Reducing the possibility of transmissions and the rate of spread of the virus can make a significant impact and is something we can all play our part in. The COVID-19 virus is spread mainly through respiratory droplets, such as coughs or sneezes, and contact routes, primarily hand-transmission.
Social distancing is encouraged as the distance usually prevents exposure to droplet transmission. However, the 6 feet is a MINIMUM and an average reference point for how far such droplets may travel or stay in the air, not a guarantee. Estimates even extend to 10 feet, and research is still ongoing regarding airborne transmission and other means of spreading. As such, it is crucial to stay at home for nonessential activities and limit any gatherings as much as possible, such as by opting for deliveries when shopping for essentials and using virtual meetings for work.
Hand-to-hand transmission and surface-to-hand transmission are also considered to be main ways the virus spreads. Preliminary information and studies suggest that coronaviruses and COVID-19 specifically can persist on surfaces for hours up to several days, and perhaps even longer in different conditions or on different surfaces. Consequently disinfecting surfaces and hands is vital in minimizing the risk of infection.
Hands can be cleaned with soap and water or disinfected with alcohol-based (at least 70% alcohol) hand sanitizer. Simple disinfectants, ethanol sprays (at least 70% alcohol), diluted bleach solutions, and soaps/detergents can be used to clean and disinfect surfaces, to remove and kill any viruses present respectively. Guidelines on preparing homemade bleach solutions for disinfecting can be found here.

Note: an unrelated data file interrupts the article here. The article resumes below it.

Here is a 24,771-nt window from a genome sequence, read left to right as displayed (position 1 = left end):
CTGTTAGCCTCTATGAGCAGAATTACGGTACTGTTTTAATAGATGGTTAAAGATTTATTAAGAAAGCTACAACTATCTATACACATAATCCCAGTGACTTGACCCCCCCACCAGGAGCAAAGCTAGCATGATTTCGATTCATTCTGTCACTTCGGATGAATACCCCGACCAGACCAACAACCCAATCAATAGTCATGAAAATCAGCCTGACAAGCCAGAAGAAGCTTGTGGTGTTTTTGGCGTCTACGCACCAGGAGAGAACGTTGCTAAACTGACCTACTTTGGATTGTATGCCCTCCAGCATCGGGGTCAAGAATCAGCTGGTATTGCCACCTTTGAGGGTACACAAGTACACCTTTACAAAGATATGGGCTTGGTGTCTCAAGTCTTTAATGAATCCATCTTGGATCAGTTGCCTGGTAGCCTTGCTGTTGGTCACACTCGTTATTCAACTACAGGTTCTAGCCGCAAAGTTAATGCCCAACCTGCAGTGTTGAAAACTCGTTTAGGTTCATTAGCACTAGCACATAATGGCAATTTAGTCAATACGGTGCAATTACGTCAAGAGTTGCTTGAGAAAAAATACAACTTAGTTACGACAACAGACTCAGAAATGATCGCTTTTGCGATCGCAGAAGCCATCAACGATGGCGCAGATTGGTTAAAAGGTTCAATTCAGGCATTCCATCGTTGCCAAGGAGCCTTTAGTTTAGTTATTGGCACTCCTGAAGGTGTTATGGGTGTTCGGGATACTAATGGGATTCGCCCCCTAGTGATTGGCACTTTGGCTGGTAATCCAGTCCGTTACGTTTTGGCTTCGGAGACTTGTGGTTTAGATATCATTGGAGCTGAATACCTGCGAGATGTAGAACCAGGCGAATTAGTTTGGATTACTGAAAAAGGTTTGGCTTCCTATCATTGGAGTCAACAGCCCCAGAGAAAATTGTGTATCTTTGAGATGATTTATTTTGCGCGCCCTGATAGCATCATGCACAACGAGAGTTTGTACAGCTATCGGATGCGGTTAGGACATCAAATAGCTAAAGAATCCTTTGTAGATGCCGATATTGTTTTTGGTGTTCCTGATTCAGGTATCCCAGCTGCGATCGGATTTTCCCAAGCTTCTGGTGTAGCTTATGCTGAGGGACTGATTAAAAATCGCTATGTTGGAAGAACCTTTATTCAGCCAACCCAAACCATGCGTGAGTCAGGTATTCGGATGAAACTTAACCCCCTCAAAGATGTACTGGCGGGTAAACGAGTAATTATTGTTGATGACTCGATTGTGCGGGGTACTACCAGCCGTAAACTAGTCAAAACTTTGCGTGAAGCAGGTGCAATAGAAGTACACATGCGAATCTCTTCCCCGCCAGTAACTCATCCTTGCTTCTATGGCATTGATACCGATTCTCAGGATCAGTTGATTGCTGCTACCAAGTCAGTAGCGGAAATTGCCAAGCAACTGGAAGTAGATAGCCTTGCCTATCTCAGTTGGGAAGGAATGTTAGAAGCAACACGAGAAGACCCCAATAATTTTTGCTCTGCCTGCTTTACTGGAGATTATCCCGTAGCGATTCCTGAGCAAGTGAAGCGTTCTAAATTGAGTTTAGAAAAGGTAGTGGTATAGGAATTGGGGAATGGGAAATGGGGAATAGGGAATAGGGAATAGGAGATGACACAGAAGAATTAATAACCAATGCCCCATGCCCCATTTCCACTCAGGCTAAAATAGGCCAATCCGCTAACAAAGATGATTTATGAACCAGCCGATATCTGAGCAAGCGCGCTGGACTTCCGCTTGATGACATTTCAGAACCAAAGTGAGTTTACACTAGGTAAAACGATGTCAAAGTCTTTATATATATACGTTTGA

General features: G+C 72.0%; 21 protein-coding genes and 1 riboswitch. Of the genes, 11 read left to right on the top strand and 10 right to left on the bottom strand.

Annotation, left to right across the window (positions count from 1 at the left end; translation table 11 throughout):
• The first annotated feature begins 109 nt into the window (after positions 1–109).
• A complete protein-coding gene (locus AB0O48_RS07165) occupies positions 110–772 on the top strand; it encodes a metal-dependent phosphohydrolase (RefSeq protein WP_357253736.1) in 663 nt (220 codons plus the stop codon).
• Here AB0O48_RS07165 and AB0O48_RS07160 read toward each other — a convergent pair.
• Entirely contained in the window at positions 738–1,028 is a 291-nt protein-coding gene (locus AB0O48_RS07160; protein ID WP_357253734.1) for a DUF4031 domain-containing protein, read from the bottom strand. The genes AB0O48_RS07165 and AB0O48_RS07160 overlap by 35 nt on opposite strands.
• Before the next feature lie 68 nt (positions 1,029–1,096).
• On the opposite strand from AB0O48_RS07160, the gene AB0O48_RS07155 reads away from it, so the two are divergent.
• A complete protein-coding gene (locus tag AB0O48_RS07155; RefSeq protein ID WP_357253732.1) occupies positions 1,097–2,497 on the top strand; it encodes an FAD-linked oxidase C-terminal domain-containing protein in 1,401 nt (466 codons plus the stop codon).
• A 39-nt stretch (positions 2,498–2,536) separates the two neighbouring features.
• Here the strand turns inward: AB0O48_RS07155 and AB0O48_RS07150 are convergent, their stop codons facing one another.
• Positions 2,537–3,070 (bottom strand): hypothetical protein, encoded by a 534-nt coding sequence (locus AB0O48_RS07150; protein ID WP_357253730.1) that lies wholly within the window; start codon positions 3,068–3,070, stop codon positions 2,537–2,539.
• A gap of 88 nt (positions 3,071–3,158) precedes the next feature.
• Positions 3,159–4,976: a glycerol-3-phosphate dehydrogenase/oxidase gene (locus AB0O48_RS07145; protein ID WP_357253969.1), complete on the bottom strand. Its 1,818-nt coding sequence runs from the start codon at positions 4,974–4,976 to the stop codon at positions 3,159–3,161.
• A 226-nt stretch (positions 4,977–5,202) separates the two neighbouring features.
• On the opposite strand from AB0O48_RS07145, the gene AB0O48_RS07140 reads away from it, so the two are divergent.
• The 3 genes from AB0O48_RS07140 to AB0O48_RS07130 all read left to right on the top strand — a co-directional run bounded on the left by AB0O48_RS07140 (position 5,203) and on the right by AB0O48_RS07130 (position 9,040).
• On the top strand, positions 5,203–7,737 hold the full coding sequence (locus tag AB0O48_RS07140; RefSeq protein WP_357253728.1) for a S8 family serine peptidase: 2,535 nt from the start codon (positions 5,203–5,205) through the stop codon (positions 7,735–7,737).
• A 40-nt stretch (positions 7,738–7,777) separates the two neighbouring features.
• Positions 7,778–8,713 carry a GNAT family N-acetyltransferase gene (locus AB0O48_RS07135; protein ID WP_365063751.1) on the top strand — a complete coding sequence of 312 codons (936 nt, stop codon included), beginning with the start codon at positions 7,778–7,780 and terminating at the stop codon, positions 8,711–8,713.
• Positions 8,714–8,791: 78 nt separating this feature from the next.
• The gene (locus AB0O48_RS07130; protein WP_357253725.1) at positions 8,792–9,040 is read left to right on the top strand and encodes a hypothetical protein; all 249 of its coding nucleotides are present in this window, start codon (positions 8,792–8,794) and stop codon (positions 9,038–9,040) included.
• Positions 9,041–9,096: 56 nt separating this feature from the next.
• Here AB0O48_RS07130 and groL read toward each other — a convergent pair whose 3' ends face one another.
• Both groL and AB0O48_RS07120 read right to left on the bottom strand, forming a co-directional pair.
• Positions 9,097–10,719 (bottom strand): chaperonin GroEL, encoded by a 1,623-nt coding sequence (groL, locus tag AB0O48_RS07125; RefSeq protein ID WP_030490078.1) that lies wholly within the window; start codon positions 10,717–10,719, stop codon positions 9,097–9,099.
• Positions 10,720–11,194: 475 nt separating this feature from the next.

Cleaning and disinfecting hands and surfaces properly and regularly can prevent the transmission and spread of diseases. Using gloves as well when going outside and disposing after a single use can also especially help in environments where the virus may be present.
And some other less direct methods of contributing to the fight against this pandemic include donating computing power or intelligence to the pool of individuals and groups fighting against the spread. Universities, such as Johns Hopkins University and MIT, have opened virtual design challenges and provided resources and access to experts for students who are interested in finding innovative or helpful solutions to minimizing the spread of the virus, whether through information-based projects or engineering and medical applications.
Individuals with computers can also donate processing power to the crowdsourced distributed computing platform ‘[email protected]’ which was created by Dr. Vijay Pande’s lab at Stanford University. [email protected] offers a piece of software that runs in the background of our personal computers and allows researchers to have extra computing resources for protein folding (the reason for its name) and other research, including Alzheimer’s and breast cancer research in the past, and looking to combat the coronavirus pandemic currently.
And on a final note, make sure to check the legitimacy of sources you utilize. Misinformation is widespread, especially on social media and WhatsApp specifically according to many investigations and studies (and a lot of personal experience). The CDC, WHO, and other official organizations are usually good sources and comparing multiple sources provides supported information.
But remember, social distancing merely means physical distancing! You can still connect with friends virtually, and do anything you can while still playing your part in combating the global pandemic. Value the time at home. And amidst all the science, remember to still have faith.
“If you hear of a plague in a land, then do not go into it. If it happens in land where you are, then do not go out of it.”
We are here to stay. Take precautions, but most importantly, have trust in Allah.